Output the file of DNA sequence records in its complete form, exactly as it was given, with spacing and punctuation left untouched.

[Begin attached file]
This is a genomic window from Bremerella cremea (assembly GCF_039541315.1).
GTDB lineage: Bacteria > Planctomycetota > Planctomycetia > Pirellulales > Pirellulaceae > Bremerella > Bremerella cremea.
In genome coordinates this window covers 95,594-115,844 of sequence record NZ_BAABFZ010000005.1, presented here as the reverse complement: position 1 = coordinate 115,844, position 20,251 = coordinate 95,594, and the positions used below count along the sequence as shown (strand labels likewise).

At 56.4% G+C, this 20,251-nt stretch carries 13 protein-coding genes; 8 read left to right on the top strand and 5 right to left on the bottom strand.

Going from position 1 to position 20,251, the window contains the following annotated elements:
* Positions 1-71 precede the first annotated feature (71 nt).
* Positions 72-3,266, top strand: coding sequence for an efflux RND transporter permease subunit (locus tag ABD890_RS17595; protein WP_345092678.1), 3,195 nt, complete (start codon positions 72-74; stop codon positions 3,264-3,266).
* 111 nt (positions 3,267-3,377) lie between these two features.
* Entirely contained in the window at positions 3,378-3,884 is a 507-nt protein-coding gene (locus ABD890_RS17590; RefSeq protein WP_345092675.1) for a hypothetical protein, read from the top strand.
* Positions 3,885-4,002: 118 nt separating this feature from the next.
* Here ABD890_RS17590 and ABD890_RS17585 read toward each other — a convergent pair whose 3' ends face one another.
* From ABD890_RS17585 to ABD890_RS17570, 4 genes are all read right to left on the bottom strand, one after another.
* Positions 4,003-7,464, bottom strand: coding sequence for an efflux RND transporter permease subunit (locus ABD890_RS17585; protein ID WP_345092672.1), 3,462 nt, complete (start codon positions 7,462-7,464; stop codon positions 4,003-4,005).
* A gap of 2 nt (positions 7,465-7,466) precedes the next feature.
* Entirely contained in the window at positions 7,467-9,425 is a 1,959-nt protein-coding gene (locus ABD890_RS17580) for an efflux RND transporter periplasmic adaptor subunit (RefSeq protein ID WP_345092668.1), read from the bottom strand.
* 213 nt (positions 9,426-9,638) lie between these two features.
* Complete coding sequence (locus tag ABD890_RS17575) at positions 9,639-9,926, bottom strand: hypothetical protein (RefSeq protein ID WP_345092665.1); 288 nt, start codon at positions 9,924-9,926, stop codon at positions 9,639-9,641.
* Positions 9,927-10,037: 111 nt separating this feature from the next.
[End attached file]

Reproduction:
This is a genomic window from Bremerella cremea (assembly GCF_039541315.1).
GTDB lineage: Bacteria > Planctomycetota > Planctomycetia > Pirellulales > Pirellulaceae > Bremerella > Bremerella cremea.
In genome coordinates this window covers 95,594-115,844 of sequence record NZ_BAABFZ010000005.1, presented here as the reverse complement: position 1 = coordinate 115,844, position 20,251 = coordinate 95,594, and the positions used below count along the sequence as shown (strand labels likewise).

At 56.4% G+C, this 20,251-nt stretch carries 13 protein-coding genes; 8 read left to right on the top strand and 5 right to left on the bottom strand.

Going from position 1 to position 20,251, the window contains the following annotated elements:
* Positions 1-71 precede the first annotated feature (71 nt).
* Positions 72-3,266, top strand: coding sequence for an efflux RND transporter permease subunit (locus tag ABD890_RS17595; protein WP_345092678.1), 3,195 nt, complete (start codon positions 72-74; stop codon positions 3,264-3,266).
* 111 nt (positions 3,267-3,377) lie between these two features.
* Entirely contained in the window at positions 3,378-3,884 is a 507-nt protein-coding gene (locus ABD890_RS17590; RefSeq protein WP_345092675.1) for a hypothetical protein, read from the top strand.
* Positions 3,885-4,002: 118 nt separating this feature from the next.
* Here ABD890_RS17590 and ABD890_RS17585 read toward each other — a convergent pair whose 3' ends face one another.
* From ABD890_RS17585 to ABD890_RS17570, 4 genes are all read right to left on the bottom strand, one after another.
* Positions 4,003-7,464, bottom strand: coding sequence for an efflux RND transporter permease subunit (locus ABD890_RS17585; protein ID WP_345092672.1), 3,462 nt, complete (start codon positions 7,462-7,464; stop codon positions 4,003-4,005).
* A gap of 2 nt (positions 7,465-7,466) precedes the next feature.
* Entirely contained in the window at positions 7,467-9,425 is a 1,959-nt protein-coding gene (locus ABD890_RS17580) for an efflux RND transporter periplasmic adaptor subunit (RefSeq protein ID WP_345092668.1), read from the bottom strand.
* 213 nt (positions 9,426-9,638) lie between these two features.
* Complete coding sequence (locus tag ABD890_RS17575) at positions 9,639-9,926, bottom strand: hypothetical protein (RefSeq protein ID WP_345092665.1); 288 nt, start codon at positions 9,924-9,926, stop codon at positions 9,639-9,641.
* Positions 9,927-10,037: 111 nt separating this feature from the next.